How could this happen? Only by a catastrophic failure of leadership.

The biblical instructions for church leaders could not be more clear: “Preach the word … in season and out of season; reprove, rebuke, exhort” (2 Tim 4:2). That’s the task, even when people with itching ears demand to be affirmed, amused, pacified, or entertained in various ways. Paul tells Timothy to preach God’s Word “with great patience and instruction”—meaning he should faithfully continue teaching sound, biblical doctrine, even when people seem unable to endure it because their ears are itching for something different. The apostle tells another protégé, Titus, “Speak and exhort and reprove with all authority. Let no one disregard you” (Titus 2:15).

The favored style of leadership in today’s Evangelical Movement is precisely the opposite. Most preachers work hard not to use a tone of authority, and they strive to be as subtle and indistinct as possible when they refer to Scripture. They crave popularity, and they know that postmodern audiences don’t like emphatic truth claims, precise doctrine, or settled convictions. Unchurched people today especially don’t want to listen to a preacher who earnestly contends for the exclusivity of Christ. They want their religion to be as unbounded as the open air, as soothing as a lullaby, and as fluid as the incessant stream of public-opinion polls. They also want it shallow, unchallenging, and fashionable. Evangelical leaders have willingly obliged.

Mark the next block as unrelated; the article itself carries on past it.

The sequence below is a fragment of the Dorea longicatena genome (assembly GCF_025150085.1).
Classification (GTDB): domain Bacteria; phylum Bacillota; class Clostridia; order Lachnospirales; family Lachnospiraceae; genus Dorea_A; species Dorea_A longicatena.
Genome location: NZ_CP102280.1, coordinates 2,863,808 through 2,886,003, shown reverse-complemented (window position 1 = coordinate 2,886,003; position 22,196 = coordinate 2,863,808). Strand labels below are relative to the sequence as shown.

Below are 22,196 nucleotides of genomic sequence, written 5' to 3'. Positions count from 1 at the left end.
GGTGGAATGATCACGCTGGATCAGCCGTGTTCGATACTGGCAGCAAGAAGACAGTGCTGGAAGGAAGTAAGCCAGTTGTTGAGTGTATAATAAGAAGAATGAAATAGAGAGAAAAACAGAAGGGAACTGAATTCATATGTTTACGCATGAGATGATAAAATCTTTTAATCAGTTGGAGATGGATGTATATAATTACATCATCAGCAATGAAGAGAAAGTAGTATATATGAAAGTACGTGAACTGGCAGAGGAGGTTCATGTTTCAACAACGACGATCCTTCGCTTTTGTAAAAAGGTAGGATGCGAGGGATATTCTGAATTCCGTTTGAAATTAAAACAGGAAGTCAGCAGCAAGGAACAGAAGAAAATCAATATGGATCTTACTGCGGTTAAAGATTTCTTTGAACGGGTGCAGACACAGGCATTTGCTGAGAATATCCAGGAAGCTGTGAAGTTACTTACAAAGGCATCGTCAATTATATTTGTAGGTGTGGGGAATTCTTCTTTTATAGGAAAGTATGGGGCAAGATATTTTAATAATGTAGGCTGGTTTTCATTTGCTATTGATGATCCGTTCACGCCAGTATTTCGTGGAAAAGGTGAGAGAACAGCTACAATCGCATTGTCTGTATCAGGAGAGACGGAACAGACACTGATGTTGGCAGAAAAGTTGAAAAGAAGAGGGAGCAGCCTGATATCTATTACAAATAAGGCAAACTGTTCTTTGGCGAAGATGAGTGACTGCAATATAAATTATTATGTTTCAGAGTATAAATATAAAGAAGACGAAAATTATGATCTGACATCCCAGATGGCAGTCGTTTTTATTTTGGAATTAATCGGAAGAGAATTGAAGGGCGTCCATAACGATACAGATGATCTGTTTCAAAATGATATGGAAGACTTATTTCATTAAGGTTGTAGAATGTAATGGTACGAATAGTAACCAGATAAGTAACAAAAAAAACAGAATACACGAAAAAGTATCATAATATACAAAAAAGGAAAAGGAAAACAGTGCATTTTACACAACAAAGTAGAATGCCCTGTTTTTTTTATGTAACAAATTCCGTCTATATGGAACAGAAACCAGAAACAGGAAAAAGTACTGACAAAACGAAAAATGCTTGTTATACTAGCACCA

Too many who would not qualify to serve as deacons or elders in the church by any biblical standard nevertheless hold positions of leadership and influence in the Evangelical Movement. That is evident from wave after wave of moral scandals that have rocked the movement for the past forty years. It is also reflected in the flamboyant superficiality that is the hallmark of most televised religion. The testimony of the true church is being drowned out by the voices of ostensibly evangelical people who are preaching themselves rather than Christ Jesus as Lord.